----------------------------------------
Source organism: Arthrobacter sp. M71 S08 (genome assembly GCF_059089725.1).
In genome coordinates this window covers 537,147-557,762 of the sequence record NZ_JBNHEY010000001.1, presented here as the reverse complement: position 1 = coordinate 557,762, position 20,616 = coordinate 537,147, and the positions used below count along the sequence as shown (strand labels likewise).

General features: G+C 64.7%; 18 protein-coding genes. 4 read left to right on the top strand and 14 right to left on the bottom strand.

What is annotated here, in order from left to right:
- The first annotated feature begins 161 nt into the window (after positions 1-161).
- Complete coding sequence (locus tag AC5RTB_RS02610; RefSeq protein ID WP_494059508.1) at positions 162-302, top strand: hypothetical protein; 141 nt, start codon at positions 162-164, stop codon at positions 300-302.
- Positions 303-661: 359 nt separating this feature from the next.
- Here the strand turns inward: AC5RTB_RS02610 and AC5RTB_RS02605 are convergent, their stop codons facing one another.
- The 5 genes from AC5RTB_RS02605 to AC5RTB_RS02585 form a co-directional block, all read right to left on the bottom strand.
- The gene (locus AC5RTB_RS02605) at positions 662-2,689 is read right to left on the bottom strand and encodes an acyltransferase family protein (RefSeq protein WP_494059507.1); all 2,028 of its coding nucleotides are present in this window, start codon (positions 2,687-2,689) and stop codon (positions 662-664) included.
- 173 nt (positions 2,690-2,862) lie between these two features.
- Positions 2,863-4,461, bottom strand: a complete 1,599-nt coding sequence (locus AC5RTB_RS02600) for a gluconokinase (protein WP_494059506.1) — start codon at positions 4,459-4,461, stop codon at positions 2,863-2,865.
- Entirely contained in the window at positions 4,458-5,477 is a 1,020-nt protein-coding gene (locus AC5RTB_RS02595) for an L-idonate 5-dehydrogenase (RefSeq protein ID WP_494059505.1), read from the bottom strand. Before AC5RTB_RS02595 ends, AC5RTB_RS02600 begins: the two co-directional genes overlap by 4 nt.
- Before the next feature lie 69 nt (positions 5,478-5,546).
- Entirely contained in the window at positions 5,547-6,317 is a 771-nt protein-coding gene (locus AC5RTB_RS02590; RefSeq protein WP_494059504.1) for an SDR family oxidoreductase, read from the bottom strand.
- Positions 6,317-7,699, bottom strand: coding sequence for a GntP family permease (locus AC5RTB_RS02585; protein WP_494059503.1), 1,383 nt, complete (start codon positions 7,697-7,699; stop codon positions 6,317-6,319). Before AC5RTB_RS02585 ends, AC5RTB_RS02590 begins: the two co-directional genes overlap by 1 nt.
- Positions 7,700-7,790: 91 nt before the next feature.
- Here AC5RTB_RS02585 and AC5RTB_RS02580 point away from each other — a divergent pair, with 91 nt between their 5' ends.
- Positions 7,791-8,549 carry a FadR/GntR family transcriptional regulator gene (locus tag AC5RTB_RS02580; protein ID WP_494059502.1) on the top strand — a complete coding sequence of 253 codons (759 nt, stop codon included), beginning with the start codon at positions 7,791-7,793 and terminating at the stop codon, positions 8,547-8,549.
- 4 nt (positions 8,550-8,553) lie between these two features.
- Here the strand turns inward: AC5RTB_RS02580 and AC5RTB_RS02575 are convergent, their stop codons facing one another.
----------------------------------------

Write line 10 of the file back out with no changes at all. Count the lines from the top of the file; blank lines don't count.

- The gene (locus AC5RTB_RS02605) at positions 662-2,689 is read right to left on the bottom strand and encodes an acyltransferase family protein (RefSeq protein WP_494059507.1); all 2,028 of its coding nucleotides are present in this window, start codon (positions 2,687-2,689) and stop codon (positions 662-664) included.